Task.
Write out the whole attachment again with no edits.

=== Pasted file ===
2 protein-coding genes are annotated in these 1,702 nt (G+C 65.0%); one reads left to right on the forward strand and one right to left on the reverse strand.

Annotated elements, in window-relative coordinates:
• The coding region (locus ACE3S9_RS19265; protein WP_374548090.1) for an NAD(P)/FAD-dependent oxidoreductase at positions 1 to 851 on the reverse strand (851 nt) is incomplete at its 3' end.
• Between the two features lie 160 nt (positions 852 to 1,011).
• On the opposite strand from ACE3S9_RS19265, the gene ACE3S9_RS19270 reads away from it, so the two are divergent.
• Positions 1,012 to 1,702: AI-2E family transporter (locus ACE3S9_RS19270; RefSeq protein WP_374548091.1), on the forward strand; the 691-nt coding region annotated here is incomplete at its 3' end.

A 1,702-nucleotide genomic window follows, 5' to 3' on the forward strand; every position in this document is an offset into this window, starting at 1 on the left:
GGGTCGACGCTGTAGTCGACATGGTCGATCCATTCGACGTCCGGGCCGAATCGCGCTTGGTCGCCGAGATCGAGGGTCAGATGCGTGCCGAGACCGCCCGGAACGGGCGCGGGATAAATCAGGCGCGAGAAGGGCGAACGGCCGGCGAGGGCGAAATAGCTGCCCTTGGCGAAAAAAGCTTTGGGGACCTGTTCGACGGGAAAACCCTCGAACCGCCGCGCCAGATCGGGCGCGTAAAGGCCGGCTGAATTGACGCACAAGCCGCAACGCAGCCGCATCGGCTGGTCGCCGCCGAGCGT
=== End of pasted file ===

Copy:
2 protein-coding genes are annotated in these 1,702 nt (G+C 65.0%); one reads left to right on the forward strand and one right to left on the reverse strand.

Annotated elements, in window-relative coordinates:
• The coding region (locus ACE3S9_RS19265; protein WP_374548090.1) for an NAD(P)/FAD-dependent oxidoreductase at positions 1 to 851 on the reverse strand (851 nt) is incomplete at its 3' end.
• Between the two features lie 160 nt (positions 852 to 1,011).
• On the opposite strand from ACE3S9_RS19265, the gene ACE3S9_RS19270 reads away from it, so the two are divergent.
• Positions 1,012 to 1,702: AI-2E family transporter (locus ACE3S9_RS19270; RefSeq protein WP_374548091.1), on the forward strand; the 691-nt coding region annotated here is incomplete at its 3' end.

A 1,702-nucleotide genomic window follows, 5' to 3' on the forward strand; every position in this document is an offset into this window, starting at 1 on the left:
GGGTCGACGCTGTAGTCGACATGGTCGATCCATTCGACGTCCGGGCCGAATCGCGCTTGGTCGCCGAGATCGAGGGTCAGATGCGTGCCGAGACCGCCCGGAACGGGCGCGGGATAAATCAGGCGCGAGAAGGGCGAACGGCCGGCGAGGGCGAAATAGCTGCCCTTGGCGAAAAAAGCTTTGGGGACCTGTTCGACGGGAAAACCCTCGAACCGCCGCGCCAGATCGGGCGCGTAAAGGCCGGCTGAATTGACGCACAAGCCGCAACGCAGCCGCATCGGCTGGTCGCCGCCGAGCGT